Hopes continue for anti-racism gathering in spite of Ahmadinejad row

By staff writers
April 21, 2009

In spite of a massive row over Iranian President Mahmoud Ahmadinejad's speech, the United Nations global anti-racism conference could still avoid failure, according to NGOs and campaigners.

Commenting on the Iranian leader’s opening speech at the five-day conference (20-24 April), Amnesty International's representative, Peter Splinter, said that "it was an unfortunate start but I don't think that it should do damage."

Before the Durban Review Conference began in Geneva, Australia, Canada, Germany, Israel, Italy, the Netherlands, New Zealand, Poland and the United States announced they were staying away, over differences with the draft final declaration or because of the participation of the Iranian leader.

Ironically, Ahmadinejad was the only head of state or government to accept the invitation of United Nations Secretary General, Ban Ki-moon, to speak at the conference - but the UN chief denounced the content of the speech as "divisive" and contradictory to the aim of the event.

In his speech, the Iranian leader said that "on the pretext of Jewish suffering," after World War II, the world’s powerful countries "sent migrants from Europe, the United States and other parts of the world in order to establish a totally racist government in occupied Palestine."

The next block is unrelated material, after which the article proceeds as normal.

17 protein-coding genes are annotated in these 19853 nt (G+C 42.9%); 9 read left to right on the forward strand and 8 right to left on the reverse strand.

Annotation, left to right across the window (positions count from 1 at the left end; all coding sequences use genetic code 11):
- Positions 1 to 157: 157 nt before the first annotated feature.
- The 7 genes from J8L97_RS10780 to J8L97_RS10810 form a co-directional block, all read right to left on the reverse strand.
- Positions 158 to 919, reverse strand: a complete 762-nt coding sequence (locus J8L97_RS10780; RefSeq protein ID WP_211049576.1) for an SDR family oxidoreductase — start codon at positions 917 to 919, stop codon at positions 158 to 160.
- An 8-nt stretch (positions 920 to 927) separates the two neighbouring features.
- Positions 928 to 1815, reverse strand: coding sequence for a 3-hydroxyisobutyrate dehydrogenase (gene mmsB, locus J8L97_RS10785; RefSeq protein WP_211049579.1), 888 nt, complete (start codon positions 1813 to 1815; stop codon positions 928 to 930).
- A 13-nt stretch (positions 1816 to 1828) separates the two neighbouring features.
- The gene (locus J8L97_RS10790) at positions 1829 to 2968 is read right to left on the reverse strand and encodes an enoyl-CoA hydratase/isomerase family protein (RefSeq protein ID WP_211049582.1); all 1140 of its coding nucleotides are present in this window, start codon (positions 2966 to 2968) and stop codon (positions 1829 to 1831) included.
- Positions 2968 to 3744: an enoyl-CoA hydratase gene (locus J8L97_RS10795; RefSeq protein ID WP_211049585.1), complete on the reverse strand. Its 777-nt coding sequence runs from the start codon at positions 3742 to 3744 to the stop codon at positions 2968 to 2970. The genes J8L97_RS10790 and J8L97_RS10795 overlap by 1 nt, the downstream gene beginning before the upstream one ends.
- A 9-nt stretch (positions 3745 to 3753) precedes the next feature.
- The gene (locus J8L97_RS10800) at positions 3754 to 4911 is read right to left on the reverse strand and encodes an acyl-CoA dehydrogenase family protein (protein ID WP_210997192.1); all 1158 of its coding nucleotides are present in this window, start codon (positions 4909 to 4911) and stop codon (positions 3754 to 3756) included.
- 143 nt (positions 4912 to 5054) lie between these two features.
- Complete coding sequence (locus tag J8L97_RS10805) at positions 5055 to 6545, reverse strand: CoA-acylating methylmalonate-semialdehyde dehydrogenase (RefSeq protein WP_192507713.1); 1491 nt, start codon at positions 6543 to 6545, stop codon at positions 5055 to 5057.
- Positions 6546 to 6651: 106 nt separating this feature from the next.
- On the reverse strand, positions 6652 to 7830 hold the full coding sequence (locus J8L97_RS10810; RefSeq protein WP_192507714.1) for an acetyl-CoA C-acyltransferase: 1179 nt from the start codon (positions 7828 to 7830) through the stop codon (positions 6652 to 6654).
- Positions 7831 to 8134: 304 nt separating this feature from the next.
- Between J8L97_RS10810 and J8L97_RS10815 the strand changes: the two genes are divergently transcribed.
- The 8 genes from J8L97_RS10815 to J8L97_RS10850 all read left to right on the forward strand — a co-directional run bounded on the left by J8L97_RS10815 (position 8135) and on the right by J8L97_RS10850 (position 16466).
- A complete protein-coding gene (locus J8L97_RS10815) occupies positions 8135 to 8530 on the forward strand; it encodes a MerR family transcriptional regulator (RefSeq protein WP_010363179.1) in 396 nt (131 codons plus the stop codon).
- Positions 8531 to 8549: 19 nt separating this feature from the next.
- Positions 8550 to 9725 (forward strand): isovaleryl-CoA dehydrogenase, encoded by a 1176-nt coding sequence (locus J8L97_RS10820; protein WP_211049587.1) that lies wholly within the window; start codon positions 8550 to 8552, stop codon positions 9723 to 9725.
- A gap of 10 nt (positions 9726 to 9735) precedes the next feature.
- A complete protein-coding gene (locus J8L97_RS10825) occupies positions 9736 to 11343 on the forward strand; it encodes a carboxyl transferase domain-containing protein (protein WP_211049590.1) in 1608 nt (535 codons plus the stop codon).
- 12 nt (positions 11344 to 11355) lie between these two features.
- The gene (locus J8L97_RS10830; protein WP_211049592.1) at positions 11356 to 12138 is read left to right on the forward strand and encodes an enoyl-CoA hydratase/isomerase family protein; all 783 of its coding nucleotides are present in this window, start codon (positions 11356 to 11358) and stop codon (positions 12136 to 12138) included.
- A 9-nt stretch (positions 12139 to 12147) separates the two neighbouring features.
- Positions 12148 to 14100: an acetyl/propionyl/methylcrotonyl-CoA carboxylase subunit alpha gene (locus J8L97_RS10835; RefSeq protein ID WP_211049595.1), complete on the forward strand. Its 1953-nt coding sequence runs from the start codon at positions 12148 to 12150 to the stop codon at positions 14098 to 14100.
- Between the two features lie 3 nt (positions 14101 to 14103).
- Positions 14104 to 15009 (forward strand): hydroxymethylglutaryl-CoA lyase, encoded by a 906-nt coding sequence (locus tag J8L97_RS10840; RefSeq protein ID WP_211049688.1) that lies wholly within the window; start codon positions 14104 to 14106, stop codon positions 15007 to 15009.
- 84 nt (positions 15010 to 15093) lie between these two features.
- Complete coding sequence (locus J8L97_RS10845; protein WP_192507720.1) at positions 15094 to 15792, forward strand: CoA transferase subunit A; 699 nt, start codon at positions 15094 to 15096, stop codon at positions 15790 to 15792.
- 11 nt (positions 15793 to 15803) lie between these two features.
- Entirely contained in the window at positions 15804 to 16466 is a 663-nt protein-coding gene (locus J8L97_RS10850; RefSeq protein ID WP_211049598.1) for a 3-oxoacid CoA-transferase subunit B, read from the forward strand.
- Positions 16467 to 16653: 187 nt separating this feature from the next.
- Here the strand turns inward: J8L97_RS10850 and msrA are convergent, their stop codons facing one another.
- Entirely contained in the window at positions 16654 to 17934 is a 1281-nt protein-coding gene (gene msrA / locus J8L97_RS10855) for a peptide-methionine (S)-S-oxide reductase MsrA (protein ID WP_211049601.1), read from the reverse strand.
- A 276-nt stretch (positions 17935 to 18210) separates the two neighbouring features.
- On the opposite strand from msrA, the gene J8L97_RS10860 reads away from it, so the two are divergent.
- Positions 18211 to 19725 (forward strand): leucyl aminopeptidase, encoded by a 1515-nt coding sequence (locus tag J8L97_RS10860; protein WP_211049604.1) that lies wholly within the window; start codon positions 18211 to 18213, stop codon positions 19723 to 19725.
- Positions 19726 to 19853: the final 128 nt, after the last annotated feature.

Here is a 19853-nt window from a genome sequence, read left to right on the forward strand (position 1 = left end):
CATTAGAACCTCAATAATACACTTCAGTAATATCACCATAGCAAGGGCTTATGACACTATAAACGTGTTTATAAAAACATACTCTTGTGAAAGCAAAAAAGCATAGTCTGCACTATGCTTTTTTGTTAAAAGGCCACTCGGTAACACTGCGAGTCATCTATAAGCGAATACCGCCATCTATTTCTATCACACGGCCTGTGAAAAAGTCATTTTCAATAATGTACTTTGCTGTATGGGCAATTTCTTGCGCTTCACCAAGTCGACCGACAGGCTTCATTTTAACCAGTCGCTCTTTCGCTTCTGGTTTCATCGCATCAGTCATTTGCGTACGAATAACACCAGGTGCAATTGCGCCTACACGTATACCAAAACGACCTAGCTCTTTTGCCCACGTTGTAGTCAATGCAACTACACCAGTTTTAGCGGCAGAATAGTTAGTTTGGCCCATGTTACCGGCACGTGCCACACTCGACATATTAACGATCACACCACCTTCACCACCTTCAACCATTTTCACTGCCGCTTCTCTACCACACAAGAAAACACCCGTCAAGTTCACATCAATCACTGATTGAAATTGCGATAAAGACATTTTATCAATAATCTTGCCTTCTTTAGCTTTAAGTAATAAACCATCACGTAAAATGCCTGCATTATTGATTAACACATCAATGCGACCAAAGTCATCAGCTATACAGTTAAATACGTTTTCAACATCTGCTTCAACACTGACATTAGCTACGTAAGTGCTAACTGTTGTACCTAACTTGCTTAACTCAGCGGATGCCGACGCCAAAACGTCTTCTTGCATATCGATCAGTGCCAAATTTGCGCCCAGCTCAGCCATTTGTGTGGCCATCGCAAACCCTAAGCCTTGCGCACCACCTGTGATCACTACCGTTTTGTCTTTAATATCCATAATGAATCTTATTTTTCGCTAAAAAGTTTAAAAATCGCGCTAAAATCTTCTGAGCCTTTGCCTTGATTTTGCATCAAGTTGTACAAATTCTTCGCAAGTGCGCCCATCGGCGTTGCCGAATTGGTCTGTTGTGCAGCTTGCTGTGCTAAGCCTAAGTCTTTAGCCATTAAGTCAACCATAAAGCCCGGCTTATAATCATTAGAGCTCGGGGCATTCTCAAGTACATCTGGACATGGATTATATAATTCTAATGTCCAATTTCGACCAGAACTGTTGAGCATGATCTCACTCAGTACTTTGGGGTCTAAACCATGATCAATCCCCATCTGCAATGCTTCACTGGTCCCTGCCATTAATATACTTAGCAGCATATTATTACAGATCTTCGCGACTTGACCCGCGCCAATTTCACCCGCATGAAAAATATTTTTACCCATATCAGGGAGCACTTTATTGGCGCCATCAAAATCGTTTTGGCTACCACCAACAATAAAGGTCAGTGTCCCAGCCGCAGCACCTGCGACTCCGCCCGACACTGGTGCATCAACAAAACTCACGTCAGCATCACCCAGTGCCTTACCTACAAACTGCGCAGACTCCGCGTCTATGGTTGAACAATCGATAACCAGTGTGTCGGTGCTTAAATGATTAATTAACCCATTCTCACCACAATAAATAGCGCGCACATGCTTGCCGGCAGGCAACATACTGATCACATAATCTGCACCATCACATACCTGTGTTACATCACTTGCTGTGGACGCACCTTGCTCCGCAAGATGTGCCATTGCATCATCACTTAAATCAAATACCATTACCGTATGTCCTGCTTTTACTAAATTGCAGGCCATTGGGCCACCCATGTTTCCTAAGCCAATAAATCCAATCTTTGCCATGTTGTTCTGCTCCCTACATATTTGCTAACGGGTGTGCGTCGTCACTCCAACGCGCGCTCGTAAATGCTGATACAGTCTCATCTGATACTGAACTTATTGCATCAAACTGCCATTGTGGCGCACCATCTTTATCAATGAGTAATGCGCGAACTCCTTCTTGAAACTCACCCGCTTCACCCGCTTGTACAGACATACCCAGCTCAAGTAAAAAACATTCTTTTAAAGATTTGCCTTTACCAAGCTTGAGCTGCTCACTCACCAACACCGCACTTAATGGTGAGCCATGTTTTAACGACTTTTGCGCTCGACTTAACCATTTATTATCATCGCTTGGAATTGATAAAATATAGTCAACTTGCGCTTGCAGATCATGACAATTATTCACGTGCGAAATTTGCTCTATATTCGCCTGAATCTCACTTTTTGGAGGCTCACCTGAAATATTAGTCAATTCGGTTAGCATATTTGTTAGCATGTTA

Representatives of the European Union countries taking part in the conference stood up and walked out. They did not return until Ahmadinejad had finished speaking.

Shortly afterwards the Czech Republic, which currently holds the EU presidency, also decided to boycott the meeting.

Speakers at the Geneva Summit for Human Rights, Tolerance and Democracy on Sunday 19 April had expressed their shock and outrage at the presence of Ahmadinejad at the Durban Review Conference.

The summit, organized by a coalition of human rights, anti-racism and pro-democracy activists, considered itself a civil society event running parallel to the governmental review conference.

The treatment of women in Iran, political prisoners in Cuba and Libya and the plight of people in Sudan’s Darfur region were among the issues aired.

One NGO representative at the Review meeting commented to Ekklesia about the Iranian leader's contribution: "Many of us agree that Israeli government policy amounts to apartheid, but we also despise the anti-semitism that Ahmadinejad condones and his appallling human rights record. His speech has set back the cause of justice for both Palestinians and Jews. But it is a gift to the Israeli government."

UN security staff escorted 11 people out of the building who were involved in incidents during the Iranian leader’s speech. They included Muslim and Jewish activists and a reporter.

Gianfranco Fattorini, representative of the Paris-based Movement Against Racism and for Friendship Among Peoples (MRAP), criticised the countries boycotting the conference. He said they were leaving the floor open for "extreme positions".

He added that it does not make sense that countries which took part in the first Durban conference in 2001 and accepted the commitments adopted there, were now trying to convince other nations to pull out of the follow-up meeting.